James tells us that one who controls their tongue is able to keep the rest of their body in check. That could mean that if our words are marked by holiness (truth and love in Jesus), the rest of our life follows.
What gets us in trouble, even if we are only speaking to ourselves? The tongue. That is why the psalmist (attributed to David) asks God to set a watch over their tongue. Otherwise the psalmist is afraid they’ll be drawn to do evil. Getting to the core of that, we do wrong when our actions including our words are not in line with loving God with all our being and doing and loving our neighbor as ourselves.
So it is best to check our impulses and not act on many of them. Particularly when it’s about saying something which while we may be thinking it, is not particularly edifying in itself and potentially destructive of another. And we need to bring such thoughts to God. Oftentimes in confession of sin along with prayers such as we find in the psalms. We’re going to find often enough that our thoughts and judgments were awry, off the mark. And we are reminded again by James that we’re not qualified to stand in judgment of others, anyhow. As scripture elsewhere reminds us, we first need to judge ourselves. Often what we think we see in others is what we already know exists in ourselves. We fail to judge ourselves. Until we do that, we can’t help anyone, even when they could use our input. In such matters of course, we would have to tread ever so lightly and slowly.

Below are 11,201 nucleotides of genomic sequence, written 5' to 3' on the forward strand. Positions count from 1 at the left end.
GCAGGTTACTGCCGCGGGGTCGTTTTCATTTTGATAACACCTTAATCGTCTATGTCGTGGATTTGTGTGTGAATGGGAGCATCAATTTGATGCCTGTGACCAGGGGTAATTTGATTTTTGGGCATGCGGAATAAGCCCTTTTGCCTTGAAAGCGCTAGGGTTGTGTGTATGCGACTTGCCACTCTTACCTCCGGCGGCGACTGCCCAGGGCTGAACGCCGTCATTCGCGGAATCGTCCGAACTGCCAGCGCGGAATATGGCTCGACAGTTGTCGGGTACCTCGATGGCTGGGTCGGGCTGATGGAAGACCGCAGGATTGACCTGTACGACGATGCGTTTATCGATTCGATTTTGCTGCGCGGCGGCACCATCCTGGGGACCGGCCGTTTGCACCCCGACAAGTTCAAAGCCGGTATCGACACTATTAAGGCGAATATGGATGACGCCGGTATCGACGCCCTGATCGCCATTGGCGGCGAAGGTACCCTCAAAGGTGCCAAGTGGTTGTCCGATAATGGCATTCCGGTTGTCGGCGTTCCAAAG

So today and everyday we need to slow down, calm down, and keep a lot of our thoughts to ourselves and God. We need to focus on our own problems and be an example to others of those who follow the Lord with their tongues and then all the rest of their body.